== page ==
What's the real cost of the scandalously high salaries for administrators in the city of Bell? It may run far beyond the millions in pay and pensions.
Bell's leaders may have set back the cause of restoring more local control over finances. While the particulars of each proposal are different, several good government groups are arguing for allowing local government to keep more control over tax revenues. But it's hard to make the case for trusting municipalities after the abuse of power in Bell.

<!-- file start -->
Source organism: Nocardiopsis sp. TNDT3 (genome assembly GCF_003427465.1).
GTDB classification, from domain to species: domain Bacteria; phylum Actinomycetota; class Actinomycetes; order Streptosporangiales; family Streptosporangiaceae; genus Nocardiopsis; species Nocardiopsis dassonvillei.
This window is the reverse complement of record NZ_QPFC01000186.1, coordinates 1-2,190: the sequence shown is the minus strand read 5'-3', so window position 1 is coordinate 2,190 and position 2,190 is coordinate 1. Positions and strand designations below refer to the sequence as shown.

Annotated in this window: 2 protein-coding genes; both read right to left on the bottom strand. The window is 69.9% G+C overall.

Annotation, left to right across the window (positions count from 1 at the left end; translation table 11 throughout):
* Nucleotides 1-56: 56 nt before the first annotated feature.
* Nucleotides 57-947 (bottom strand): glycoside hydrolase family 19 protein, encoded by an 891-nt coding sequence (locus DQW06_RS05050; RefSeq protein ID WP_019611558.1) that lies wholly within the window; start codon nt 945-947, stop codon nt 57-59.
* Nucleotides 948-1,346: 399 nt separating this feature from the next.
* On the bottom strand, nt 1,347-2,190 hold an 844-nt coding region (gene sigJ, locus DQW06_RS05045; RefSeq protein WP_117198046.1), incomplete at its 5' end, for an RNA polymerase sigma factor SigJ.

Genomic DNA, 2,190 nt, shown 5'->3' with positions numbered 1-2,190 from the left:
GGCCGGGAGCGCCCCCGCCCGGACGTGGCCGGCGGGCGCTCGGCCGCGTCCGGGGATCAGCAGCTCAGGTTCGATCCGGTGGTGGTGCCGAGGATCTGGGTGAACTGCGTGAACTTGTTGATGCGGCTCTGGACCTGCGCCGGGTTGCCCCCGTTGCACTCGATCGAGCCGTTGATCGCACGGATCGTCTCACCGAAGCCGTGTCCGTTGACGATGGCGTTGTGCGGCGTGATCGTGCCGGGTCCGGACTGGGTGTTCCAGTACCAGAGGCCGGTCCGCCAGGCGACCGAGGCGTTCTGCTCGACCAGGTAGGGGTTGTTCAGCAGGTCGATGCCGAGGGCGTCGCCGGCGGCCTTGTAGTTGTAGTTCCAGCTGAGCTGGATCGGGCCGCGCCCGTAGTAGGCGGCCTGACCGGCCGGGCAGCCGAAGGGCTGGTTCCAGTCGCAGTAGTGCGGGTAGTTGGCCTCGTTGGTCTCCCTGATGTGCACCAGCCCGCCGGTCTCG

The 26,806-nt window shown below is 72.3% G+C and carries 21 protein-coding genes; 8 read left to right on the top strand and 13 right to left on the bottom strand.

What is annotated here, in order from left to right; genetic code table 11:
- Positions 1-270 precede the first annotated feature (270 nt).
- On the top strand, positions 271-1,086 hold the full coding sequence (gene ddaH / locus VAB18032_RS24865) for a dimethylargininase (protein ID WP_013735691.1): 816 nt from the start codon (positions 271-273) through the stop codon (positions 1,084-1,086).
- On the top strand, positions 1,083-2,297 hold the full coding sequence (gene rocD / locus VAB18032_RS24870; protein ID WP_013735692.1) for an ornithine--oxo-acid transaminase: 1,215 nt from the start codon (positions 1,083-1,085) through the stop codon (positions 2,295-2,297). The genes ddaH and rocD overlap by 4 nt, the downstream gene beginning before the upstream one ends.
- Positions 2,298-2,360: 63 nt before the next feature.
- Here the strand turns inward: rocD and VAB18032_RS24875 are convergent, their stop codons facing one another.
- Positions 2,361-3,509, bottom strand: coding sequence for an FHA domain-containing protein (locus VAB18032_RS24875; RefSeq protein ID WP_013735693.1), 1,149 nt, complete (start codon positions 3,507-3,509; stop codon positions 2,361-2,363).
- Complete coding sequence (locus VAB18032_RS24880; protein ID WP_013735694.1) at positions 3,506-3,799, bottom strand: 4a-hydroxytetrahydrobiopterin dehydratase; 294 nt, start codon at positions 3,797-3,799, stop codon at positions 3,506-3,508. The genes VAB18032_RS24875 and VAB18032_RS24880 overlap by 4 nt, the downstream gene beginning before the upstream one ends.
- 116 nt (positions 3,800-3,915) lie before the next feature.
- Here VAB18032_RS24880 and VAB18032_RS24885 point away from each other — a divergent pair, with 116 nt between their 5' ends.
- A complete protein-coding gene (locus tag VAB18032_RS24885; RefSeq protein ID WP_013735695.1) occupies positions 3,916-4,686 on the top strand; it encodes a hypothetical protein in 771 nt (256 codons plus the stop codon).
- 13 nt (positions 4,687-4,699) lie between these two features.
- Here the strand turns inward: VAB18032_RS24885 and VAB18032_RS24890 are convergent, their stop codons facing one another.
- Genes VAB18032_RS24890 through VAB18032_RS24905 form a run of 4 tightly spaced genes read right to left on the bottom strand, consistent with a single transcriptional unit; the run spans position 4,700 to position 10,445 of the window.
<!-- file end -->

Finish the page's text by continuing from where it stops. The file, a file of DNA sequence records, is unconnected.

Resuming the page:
That's too bad, because devolving power to the local makes sense. Over the past 30 years, more and more power over public finances has been concentrated in a few elected leaders in Sacramento. This centralization has been a mostly unintended consequence of ballot initiatives designed to limit local taxation. (With local governments limited in how they tax, they were forced to look to the state for revenues).
What's so bad about centralization? You're living through the bad. When state leaders can't balance budgets, their failure, in a centralized system, hurts everybody.